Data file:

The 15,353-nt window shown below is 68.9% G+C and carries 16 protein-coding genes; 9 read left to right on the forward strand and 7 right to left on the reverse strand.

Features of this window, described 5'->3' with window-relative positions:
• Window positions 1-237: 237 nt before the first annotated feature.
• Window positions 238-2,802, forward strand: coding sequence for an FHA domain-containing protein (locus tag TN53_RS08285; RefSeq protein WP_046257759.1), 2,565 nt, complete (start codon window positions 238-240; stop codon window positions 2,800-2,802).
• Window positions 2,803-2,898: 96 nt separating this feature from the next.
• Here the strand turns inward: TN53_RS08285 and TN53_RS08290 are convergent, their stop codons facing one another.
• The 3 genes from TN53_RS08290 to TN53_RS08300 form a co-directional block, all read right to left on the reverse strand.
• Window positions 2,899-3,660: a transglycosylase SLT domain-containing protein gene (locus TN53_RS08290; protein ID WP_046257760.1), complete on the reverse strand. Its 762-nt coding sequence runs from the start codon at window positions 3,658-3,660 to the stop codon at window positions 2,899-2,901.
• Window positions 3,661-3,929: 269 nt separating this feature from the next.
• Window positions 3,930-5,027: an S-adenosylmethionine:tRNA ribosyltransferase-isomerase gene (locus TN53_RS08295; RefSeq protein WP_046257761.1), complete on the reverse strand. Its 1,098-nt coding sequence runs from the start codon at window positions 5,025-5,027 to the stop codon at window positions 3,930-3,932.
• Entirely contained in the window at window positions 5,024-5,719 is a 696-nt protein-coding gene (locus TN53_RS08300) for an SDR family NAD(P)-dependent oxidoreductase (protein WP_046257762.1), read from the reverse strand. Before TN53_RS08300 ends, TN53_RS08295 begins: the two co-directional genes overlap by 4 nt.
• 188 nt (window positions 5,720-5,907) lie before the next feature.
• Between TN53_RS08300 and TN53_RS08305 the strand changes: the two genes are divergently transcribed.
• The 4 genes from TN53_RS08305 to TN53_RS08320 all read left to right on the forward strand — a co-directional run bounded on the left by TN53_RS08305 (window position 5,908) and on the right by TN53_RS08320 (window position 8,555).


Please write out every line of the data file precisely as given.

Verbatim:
The 15,353-nt window shown below is 68.9% G+C and carries 16 protein-coding genes; 9 read left to right on the forward strand and 7 right to left on the reverse strand.

Features of this window, described 5'->3' with window-relative positions:
• Window positions 1-237: 237 nt before the first annotated feature.
• Window positions 238-2,802, forward strand: coding sequence for an FHA domain-containing protein (locus tag TN53_RS08285; RefSeq protein WP_046257759.1), 2,565 nt, complete (start codon window positions 238-240; stop codon window positions 2,800-2,802).
• Window positions 2,803-2,898: 96 nt separating this feature from the next.
• Here the strand turns inward: TN53_RS08285 and TN53_RS08290 are convergent, their stop codons facing one another.
• The 3 genes from TN53_RS08290 to TN53_RS08300 form a co-directional block, all read right to left on the reverse strand.
• Window positions 2,899-3,660: a transglycosylase SLT domain-containing protein gene (locus TN53_RS08290; protein ID WP_046257760.1), complete on the reverse strand. Its 762-nt coding sequence runs from the start codon at window positions 3,658-3,660 to the stop codon at window positions 2,899-2,901.
• Window positions 3,661-3,929: 269 nt separating this feature from the next.
• Window positions 3,930-5,027: an S-adenosylmethionine:tRNA ribosyltransferase-isomerase gene (locus TN53_RS08295; RefSeq protein WP_046257761.1), complete on the reverse strand. Its 1,098-nt coding sequence runs from the start codon at window positions 5,025-5,027 to the stop codon at window positions 3,930-3,932.
• Entirely contained in the window at window positions 5,024-5,719 is a 696-nt protein-coding gene (locus TN53_RS08300) for an SDR family NAD(P)-dependent oxidoreductase (protein WP_046257762.1), read from the reverse strand. Before TN53_RS08300 ends, TN53_RS08295 begins: the two co-directional genes overlap by 4 nt.
• 188 nt (window positions 5,720-5,907) lie before the next feature.
• Between TN53_RS08300 and TN53_RS08305 the strand changes: the two genes are divergently transcribed.
• The 4 genes from TN53_RS08305 to TN53_RS08320 all read left to right on the forward strand — a co-directional run bounded on the left by TN53_RS08305 (window position 5,908) and on the right by TN53_RS08320 (window position 8,555).